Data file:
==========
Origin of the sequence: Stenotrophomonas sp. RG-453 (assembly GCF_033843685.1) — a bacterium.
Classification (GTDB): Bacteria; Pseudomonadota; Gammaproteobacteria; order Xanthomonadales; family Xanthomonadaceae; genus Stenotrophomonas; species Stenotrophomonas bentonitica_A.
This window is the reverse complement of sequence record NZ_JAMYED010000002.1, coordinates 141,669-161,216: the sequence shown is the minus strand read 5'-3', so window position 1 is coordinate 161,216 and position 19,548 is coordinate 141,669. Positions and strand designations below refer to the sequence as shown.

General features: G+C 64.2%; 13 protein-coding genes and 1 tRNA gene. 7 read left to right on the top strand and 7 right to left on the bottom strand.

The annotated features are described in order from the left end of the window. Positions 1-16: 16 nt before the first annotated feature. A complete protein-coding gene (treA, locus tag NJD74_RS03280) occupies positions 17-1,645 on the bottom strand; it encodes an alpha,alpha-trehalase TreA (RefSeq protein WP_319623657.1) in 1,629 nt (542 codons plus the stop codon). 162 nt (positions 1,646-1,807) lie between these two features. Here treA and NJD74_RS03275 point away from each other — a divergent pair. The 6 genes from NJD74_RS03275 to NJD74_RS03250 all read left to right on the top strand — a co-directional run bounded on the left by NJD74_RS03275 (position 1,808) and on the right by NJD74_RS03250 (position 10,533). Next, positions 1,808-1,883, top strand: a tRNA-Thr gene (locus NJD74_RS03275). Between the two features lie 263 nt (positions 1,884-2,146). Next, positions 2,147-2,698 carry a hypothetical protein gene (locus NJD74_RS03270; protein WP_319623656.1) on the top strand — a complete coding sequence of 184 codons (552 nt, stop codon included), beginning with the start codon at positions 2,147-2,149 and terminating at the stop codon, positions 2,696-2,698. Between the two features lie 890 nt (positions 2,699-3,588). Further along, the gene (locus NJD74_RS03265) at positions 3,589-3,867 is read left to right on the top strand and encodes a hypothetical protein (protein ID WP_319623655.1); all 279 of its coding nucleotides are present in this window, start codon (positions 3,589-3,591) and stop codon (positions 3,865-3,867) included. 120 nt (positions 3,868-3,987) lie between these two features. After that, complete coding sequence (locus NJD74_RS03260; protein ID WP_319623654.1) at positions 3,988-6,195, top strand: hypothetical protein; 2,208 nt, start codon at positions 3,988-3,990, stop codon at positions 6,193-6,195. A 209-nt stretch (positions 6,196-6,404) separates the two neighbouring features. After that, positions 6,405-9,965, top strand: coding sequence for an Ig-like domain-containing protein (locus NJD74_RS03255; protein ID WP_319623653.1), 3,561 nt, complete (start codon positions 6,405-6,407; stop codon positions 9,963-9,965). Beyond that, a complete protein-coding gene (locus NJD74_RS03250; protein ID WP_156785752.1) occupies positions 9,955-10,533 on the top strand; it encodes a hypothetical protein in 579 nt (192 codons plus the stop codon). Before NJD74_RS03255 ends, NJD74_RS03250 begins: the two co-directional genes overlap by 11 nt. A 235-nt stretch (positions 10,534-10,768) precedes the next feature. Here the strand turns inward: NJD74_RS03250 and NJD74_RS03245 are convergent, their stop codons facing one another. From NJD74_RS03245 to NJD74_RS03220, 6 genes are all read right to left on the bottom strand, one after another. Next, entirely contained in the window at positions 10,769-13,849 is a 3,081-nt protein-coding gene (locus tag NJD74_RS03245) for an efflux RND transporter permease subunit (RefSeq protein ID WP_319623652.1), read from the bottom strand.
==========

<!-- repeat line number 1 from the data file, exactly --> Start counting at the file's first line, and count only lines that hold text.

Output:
Origin of the sequence: Stenotrophomonas sp. RG-453 (assembly GCF_033843685.1) — a bacterium.